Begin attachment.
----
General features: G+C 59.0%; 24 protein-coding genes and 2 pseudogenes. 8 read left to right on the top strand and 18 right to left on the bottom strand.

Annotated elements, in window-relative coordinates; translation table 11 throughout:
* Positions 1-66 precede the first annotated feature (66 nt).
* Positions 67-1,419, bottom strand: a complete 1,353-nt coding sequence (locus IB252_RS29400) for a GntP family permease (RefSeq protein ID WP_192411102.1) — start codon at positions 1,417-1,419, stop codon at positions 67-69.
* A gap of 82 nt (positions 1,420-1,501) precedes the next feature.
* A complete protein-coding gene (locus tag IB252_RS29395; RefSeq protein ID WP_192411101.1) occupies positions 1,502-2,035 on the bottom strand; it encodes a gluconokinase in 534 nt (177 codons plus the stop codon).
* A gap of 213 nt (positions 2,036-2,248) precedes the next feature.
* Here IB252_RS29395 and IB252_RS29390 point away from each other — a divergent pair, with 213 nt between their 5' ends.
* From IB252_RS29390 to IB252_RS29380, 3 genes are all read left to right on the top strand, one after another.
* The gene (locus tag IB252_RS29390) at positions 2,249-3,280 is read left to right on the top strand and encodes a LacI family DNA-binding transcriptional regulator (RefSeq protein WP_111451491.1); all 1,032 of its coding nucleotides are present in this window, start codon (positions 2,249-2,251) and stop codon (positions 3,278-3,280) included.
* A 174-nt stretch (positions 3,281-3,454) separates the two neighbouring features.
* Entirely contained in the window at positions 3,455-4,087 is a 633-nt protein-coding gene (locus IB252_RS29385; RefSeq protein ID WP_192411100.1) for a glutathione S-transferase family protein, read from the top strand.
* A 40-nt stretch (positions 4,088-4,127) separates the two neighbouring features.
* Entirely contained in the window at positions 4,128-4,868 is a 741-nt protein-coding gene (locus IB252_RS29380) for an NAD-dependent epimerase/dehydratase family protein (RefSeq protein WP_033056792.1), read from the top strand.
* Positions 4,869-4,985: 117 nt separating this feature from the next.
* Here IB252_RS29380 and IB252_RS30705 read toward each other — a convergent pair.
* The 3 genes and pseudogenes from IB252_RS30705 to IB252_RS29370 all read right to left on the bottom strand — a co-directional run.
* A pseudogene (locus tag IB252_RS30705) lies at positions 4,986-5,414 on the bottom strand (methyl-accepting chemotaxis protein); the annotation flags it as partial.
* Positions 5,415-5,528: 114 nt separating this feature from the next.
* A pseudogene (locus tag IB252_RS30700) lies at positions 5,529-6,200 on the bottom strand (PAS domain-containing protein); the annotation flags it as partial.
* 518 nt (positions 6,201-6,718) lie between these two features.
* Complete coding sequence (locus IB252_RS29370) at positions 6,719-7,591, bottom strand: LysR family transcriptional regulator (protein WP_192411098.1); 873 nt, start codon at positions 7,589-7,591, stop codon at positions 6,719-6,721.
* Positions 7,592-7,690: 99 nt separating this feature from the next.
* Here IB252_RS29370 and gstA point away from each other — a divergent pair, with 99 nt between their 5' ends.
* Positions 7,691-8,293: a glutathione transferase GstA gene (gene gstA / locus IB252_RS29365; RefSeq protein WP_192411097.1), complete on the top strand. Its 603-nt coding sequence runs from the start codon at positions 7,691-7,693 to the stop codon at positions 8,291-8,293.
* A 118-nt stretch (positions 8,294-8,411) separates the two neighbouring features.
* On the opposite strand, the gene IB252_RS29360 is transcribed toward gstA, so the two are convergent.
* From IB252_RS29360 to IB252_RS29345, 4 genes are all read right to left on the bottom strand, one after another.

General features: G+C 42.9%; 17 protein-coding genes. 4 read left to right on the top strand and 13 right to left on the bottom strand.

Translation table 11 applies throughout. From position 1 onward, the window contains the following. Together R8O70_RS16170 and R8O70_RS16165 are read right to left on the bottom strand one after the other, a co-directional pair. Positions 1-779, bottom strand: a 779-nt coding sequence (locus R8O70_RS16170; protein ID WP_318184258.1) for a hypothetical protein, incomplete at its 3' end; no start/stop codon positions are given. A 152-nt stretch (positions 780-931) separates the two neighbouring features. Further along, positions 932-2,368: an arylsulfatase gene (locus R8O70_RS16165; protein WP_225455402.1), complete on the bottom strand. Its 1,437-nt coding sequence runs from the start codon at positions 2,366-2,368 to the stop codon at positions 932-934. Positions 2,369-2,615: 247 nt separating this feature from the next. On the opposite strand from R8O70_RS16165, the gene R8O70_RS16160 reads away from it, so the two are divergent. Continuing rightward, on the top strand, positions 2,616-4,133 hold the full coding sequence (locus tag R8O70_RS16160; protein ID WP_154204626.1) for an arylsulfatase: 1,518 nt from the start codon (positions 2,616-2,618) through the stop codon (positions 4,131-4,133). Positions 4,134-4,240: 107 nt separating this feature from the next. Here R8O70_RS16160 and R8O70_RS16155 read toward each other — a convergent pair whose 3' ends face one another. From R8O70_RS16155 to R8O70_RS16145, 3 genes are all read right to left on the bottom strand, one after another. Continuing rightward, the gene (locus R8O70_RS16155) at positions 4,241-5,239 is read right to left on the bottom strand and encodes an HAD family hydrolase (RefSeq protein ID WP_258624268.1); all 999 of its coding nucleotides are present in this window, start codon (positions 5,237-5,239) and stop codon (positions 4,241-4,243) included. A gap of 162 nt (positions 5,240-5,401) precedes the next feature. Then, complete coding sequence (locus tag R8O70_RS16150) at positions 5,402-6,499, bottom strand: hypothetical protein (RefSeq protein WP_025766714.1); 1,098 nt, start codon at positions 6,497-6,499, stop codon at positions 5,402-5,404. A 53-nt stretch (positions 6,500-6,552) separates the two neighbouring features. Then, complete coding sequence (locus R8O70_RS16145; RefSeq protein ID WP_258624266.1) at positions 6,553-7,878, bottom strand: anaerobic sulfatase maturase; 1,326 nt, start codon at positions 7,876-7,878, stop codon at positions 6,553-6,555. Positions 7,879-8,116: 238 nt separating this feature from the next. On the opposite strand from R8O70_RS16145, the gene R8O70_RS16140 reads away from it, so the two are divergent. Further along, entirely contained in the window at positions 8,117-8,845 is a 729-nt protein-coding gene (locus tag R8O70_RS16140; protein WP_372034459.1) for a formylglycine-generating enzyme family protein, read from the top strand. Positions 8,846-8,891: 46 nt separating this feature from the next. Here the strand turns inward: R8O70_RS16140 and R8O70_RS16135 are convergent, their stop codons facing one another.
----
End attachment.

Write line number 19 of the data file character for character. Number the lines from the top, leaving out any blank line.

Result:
* Positions 5,415-5,528: 114 nt separating this feature from the next.